Afghan presidential candidate Abdullah Abdullah has agreed to rejoin an audit of the votes, the UN said, after tense negotiations to rescue the election amid a prolonged dispute over fraud.
The country's first democratic transfer of power has been engulfed in fraud allegations, undermining international hopes that a smooth election would help vindicate the costly US-led military and civilian aid effort since 2001.
Abdullah's representatives refused to attend the recount on Sunday due to disagreements over how votes would be judged fraudulent or clean - throwing the election into further chaos.
But a deal was finalised later in the day, averting an imminent collapse of the process to choose President Hamid Karzai's successor as Nato combat troops wind down their 13-year war against the Taliban.
Abdullah's team "informed the United Nations that it will ... resume its participation in the audit process tomorrow," the UN said on Sunday.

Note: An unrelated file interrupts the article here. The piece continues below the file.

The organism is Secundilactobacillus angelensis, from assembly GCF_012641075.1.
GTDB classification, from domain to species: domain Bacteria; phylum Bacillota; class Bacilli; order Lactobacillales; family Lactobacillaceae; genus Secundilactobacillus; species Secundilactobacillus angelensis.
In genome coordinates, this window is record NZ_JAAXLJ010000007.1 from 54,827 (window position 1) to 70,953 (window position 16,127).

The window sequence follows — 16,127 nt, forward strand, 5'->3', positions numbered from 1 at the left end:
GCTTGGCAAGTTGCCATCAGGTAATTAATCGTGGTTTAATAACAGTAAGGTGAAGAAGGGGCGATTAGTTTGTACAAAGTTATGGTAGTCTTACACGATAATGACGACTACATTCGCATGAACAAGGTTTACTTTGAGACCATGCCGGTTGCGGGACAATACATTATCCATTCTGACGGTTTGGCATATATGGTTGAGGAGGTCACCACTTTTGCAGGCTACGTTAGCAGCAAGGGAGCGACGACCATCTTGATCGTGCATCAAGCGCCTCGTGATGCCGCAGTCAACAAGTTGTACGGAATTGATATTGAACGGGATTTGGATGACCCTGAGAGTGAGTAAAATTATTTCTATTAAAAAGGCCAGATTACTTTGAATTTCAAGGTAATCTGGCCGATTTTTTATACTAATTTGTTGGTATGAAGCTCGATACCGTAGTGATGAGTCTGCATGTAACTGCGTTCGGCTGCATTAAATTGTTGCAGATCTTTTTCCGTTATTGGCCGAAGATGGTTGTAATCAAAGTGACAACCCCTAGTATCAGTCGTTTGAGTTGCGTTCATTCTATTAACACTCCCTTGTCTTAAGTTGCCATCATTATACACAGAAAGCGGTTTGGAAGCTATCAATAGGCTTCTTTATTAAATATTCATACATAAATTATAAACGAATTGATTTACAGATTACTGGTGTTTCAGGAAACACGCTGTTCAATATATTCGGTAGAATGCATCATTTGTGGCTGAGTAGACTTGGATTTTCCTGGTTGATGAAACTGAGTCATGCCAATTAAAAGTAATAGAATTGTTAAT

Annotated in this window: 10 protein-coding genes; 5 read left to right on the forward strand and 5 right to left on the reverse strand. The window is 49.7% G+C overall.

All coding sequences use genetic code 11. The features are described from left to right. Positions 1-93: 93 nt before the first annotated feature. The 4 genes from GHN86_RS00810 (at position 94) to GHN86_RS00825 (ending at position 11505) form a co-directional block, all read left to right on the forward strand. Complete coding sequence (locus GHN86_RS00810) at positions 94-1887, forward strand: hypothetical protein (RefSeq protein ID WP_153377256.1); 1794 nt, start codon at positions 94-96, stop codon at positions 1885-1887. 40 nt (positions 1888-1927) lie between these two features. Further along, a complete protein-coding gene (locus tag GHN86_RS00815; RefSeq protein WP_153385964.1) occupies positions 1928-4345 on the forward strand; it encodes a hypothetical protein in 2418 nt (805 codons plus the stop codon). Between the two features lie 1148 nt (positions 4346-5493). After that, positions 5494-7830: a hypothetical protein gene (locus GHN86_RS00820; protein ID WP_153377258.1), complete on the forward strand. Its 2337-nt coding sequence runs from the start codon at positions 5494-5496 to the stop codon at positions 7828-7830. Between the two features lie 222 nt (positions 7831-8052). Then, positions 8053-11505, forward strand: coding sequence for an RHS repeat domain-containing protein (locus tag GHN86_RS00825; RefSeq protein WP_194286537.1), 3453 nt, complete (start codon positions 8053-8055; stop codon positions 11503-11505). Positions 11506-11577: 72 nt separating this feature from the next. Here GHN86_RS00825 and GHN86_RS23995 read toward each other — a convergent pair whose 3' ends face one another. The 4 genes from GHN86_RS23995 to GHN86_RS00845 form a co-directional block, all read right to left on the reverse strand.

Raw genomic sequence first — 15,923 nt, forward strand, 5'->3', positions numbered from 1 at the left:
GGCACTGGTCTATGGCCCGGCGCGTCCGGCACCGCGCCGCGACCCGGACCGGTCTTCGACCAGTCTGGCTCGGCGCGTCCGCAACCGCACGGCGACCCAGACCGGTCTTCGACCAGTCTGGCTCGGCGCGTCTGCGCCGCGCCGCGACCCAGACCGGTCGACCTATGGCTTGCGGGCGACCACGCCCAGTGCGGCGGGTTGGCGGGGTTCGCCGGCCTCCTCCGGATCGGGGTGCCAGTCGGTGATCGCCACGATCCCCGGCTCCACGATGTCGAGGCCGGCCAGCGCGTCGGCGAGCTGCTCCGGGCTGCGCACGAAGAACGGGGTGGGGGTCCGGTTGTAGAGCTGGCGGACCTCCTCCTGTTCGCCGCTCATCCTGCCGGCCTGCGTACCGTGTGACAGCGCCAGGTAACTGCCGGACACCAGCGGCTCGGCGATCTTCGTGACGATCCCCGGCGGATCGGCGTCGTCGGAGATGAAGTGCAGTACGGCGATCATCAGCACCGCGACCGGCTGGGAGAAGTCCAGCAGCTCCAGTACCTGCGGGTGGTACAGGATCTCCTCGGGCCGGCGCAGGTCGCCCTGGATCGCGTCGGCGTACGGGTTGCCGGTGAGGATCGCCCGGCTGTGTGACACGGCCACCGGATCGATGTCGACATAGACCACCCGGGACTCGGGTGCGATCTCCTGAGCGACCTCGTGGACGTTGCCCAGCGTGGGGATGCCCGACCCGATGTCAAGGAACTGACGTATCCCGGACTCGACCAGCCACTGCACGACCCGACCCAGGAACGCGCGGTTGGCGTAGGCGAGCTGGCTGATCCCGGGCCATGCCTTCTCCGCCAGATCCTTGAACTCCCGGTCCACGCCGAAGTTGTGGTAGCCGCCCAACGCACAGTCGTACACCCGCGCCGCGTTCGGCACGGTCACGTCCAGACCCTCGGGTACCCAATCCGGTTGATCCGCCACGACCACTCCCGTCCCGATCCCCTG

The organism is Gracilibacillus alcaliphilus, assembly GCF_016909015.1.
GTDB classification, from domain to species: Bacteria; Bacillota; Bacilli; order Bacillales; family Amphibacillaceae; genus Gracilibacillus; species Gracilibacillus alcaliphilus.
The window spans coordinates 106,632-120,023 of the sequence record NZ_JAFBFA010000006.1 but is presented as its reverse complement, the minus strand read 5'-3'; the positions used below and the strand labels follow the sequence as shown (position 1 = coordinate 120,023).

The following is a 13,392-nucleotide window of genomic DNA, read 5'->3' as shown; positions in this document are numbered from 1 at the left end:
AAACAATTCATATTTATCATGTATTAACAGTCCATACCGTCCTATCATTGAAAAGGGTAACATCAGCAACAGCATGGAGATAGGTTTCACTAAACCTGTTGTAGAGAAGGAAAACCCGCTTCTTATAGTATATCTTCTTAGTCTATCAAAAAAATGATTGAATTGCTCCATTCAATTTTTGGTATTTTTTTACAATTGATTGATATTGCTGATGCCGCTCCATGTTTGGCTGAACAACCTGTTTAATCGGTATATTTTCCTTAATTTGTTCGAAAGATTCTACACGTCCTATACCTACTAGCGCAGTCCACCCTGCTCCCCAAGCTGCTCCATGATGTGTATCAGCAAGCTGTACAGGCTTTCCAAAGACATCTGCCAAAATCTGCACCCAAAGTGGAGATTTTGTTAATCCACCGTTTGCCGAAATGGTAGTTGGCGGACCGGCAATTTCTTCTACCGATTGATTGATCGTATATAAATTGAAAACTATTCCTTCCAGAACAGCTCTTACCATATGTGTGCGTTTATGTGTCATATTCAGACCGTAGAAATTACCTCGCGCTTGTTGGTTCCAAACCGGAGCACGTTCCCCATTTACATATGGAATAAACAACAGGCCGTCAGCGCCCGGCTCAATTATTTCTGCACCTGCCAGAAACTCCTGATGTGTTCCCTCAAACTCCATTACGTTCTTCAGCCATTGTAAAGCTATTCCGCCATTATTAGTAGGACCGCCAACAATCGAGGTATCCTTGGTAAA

More than eight million votes were cast on June 14, with Abdullah quickly lodging complaints that "industrial-scale" fraud had denied him victory over poll rival Ashraf Ghani.
The election was fought between Abdullah, a former anti-Taliban fighter, and Ghani, an ex-World Bank economist.
After Abdullah rejected preliminary results that named Ghani as the easy winner, US Secretary of State John Kerry flew to Kabul and persuaded the two candidates to agree to the audit to sift out fraudulent votes.